Sunday, September 13, 2015

The Circle

Dave Eggers' brilliant novel veers from post-apocalyptic thriller to satire to parody as he takes the tenets driving social networking and Silicon Valley meglomania to their logical conclusion in the tale of a young ingenue, Mae Holland, who goes to work at The Circle -- a combination of Facebook and Google with a dash of Twitter thrown in -- and quickly become an integral part of a proto-totalitarian surveillance tool.

The world at the beginning of the novel is recognizable as our own, given a couple of years and mergers. The insight of the Three Wise Men who run The Circle was to combine existing social network capabilities in a seamless web, so to speak, of communication.

Quickly, however, the "social" in in social networking becomes a fascist imperative, with first the workers at The Circle and then the population at large expected to participate constantly. Mae is chided after her first week for not participating enough in the online networking and the real life events of the sprawling campus that is a city unto itself. In a dazzingly brilliant pun, Eggers has all the workers ranked according to their level of participation -- their PartiRank -- which conjures up 1984 and Darkness at Noon.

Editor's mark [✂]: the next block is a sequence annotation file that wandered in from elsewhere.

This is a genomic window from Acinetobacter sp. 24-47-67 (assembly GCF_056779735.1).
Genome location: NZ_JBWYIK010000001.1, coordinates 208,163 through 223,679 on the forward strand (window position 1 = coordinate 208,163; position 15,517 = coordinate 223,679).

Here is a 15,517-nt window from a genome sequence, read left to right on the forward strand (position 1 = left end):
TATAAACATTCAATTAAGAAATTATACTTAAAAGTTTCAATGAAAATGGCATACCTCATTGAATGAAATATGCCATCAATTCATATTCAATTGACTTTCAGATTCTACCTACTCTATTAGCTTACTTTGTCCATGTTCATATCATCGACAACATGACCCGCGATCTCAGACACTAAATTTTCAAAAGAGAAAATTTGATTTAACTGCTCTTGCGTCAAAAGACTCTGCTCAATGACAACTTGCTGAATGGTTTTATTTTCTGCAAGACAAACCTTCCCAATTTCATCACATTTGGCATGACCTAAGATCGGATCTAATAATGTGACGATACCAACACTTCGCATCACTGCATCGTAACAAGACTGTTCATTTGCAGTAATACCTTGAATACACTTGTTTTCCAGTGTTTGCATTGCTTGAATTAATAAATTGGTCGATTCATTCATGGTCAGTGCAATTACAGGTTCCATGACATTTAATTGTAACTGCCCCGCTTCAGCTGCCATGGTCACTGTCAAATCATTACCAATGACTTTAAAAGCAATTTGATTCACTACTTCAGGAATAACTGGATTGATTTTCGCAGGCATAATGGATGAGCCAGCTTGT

Mae adapts quickly and becomes ashamed of her independent ways -- going on a late-night kayaking trip, for instance, without sharing the experience with The Circle. She is susceptible to the influence of the wise men and becomes a useful foil for propagating their agenda. She sums up the credo of The Circle in words she's not even sure are her own in what becomes a manifesto for the company: Secrets are Lies. Sharing is Caring. Privacy is Theft.

Oh my. Mae is brought to the Circle by her college friend Annie, a star at the company, but Mae's meteoric rise quickly takes her even higher, so that Annie finds herself bitterly envious of her friend's success. Mae must deal with Annie's burgeoning enmity, with the resistance of her parents and old boyfriend in Fresno to the surveillance world envisioned by the Circle, and with her passion for the mysterious Kalden, who seems to have access to the inner sanctum of the Circle but may be a spy from a rival company.

The reader hopes against hope that Mae will wake up to the peril of the world she is embracing and that suspense drives the reader to the climax of the novel when she must choose between the totalitarian vision of the Circle leaders and the alternative presented by the enigmatic Kalden. It is worth reading the novel to find out what she chooses.

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